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Health Care Costs Increase

July 1, 2000
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Related Topics: Health and Wellness, Featured Article
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Cost is a big part of the benefits decision. According to the Year 2000 Survey of Employee Benefits by Business & Legal Reports, Inc. (BLR), employers' 1999 costs for health care alone rose to $3,681 per employee, nearly 12 percent higher than 1998. How are companies coping with rising health care costs while attracting and retaining a skilled workforce in the tightest labor market in more than a decade?

Typically, employers try to offset increased costs by passing some of the expense on to employees. Given the intense competition to get and keep skilled workers, however, there seems to be a real reluctance to do so. Two indicators from the survey of 3,051 employers, illuminate this trend:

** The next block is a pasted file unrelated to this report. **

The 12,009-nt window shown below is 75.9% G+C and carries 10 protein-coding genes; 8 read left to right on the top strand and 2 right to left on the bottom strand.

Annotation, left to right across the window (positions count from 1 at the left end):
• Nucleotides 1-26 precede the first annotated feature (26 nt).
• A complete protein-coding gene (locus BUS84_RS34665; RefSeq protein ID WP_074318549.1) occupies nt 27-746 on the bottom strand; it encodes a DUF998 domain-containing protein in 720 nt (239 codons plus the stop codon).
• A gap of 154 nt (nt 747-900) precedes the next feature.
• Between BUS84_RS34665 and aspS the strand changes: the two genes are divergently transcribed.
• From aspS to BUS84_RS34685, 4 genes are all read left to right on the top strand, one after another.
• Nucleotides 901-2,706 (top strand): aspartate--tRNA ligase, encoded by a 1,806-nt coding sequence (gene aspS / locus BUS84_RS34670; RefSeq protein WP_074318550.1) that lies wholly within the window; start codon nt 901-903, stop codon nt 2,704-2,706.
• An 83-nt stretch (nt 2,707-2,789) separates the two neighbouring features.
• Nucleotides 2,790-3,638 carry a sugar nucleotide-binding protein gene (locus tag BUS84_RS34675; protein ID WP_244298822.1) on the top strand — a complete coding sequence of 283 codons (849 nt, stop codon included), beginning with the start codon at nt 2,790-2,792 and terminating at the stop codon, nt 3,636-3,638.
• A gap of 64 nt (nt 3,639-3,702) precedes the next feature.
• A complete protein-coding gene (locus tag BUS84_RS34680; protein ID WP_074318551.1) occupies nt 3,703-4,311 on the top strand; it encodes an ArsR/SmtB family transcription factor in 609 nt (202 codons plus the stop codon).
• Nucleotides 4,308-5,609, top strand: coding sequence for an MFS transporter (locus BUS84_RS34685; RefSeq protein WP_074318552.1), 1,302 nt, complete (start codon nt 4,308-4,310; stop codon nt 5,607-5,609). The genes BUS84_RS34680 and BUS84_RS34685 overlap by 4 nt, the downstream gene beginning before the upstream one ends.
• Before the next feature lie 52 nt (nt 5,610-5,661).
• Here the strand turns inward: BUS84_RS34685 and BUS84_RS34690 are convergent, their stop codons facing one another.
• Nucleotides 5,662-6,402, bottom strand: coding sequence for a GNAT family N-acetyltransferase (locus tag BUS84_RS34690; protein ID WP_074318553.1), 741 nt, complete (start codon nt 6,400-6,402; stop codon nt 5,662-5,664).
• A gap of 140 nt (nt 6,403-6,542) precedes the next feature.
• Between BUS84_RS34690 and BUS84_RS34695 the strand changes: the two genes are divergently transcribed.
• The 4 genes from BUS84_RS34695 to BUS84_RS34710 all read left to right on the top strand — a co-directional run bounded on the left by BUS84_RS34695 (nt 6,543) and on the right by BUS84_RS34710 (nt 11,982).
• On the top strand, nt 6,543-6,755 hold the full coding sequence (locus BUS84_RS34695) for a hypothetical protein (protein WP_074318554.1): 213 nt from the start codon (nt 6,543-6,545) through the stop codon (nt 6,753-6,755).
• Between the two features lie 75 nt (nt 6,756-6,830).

1. When employers were asked what steps they'd taken this year to reduce employee health costs:

  • 28 percent said they raised the employee premium
  • 18 percent raised the co-pay
  • 13 percent raised the deductible (31 percent of employees now pay more than $300 for health-care insurance deductibles, compared to 15 percent in 1996)
  • 5 percent reduced other benefits

2. In 1998, most employers paid 100 percent of health care insurance premiums. This year, fewer offered 100 percent, with an equal number offering 81 to 99 percent.

SOURCE: BLR, Old Saybrook, CT.

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